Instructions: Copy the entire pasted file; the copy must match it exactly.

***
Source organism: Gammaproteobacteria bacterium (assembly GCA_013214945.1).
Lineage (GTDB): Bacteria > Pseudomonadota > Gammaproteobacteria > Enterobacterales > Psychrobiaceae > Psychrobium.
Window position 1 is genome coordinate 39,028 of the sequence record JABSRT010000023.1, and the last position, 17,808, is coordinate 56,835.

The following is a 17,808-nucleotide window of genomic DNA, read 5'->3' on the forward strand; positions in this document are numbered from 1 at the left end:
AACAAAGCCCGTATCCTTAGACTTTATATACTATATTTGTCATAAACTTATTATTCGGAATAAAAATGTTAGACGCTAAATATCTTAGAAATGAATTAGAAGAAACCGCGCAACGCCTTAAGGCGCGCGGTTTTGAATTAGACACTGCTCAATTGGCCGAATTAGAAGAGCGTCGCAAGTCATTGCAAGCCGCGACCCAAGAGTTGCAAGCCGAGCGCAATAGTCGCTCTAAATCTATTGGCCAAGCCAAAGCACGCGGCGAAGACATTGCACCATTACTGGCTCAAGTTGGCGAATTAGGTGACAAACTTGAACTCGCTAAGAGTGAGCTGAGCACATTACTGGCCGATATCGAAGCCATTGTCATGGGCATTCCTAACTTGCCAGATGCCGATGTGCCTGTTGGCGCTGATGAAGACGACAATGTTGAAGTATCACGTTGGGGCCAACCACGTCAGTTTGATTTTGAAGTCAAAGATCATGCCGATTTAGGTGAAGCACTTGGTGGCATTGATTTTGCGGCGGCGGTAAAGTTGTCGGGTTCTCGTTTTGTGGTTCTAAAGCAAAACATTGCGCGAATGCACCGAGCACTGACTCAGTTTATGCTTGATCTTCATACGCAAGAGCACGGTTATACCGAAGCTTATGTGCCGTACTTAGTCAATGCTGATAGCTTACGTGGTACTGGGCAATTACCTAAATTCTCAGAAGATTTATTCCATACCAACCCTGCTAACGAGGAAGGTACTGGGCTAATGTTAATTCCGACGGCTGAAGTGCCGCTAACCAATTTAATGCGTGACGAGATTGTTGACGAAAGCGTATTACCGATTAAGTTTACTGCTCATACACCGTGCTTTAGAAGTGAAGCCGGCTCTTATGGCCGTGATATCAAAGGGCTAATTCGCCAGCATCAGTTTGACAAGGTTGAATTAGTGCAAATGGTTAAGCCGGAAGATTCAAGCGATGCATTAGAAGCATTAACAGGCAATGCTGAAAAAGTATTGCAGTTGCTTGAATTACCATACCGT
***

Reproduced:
Source organism: Gammaproteobacteria bacterium (assembly GCA_013214945.1).
Lineage (GTDB): Bacteria > Pseudomonadota > Gammaproteobacteria > Enterobacterales > Psychrobiaceae > Psychrobium.
Window position 1 is genome coordinate 39,028 of the sequence record JABSRT010000023.1, and the last position, 17,808, is coordinate 56,835.

The following is a 17,808-nucleotide window of genomic DNA, read 5'->3' on the forward strand; positions in this document are numbered from 1 at the left end:
AACAAAGCCCGTATCCTTAGACTTTATATACTATATTTGTCATAAACTTATTATTCGGAATAAAAATGTTAGACGCTAAATATCTTAGAAATGAATTAGAAGAAACCGCGCAACGCCTTAAGGCGCGCGGTTTTGAATTAGACACTGCTCAATTGGCCGAATTAGAAGAGCGTCGCAAGTCATTGCAAGCCGCGACCCAAGAGTTGCAAGCCGAGCGCAATAGTCGCTCTAAATCTATTGGCCAAGCCAAAGCACGCGGCGAAGACATTGCACCATTACTGGCTCAAGTTGGCGAATTAGGTGACAAACTTGAACTCGCTAAGAGTGAGCTGAGCACATTACTGGCCGATATCGAAGCCATTGTCATGGGCATTCCTAACTTGCCAGATGCCGATGTGCCTGTTGGCGCTGATGAAGACGACAATGTTGAAGTATCACGTTGGGGCCAACCACGTCAGTTTGATTTTGAAGTCAAAGATCATGCCGATTTAGGTGAAGCACTTGGTGGCATTGATTTTGCGGCGGCGGTAAAGTTGTCGGGTTCTCGTTTTGTGGTTCTAAAGCAAAACATTGCGCGAATGCACCGAGCACTGACTCAGTTTATGCTTGATCTTCATACGCAAGAGCACGGTTATACCGAAGCTTATGTGCCGTACTTAGTCAATGCTGATAGCTTACGTGGTACTGGGCAATTACCTAAATTCTCAGAAGATTTATTCCATACCAACCCTGCTAACGAGGAAGGTACTGGGCTAATGTTAATTCCGACGGCTGAAGTGCCGCTAACCAATTTAATGCGTGACGAGATTGTTGACGAAAGCGTATTACCGATTAAGTTTACTGCTCATACACCGTGCTTTAGAAGTGAAGCCGGCTCTTATGGCCGTGATATCAAAGGGCTAATTCGCCAGCATCAGTTTGACAAGGTTGAATTAGTGCAAATGGTTAAGCCGGAAGATTCAAGCGATGCATTAGAAGCATTAACAGGCAATGCTGAAAAAGTATTGCAGTTGCTTGAATTACCATACCGT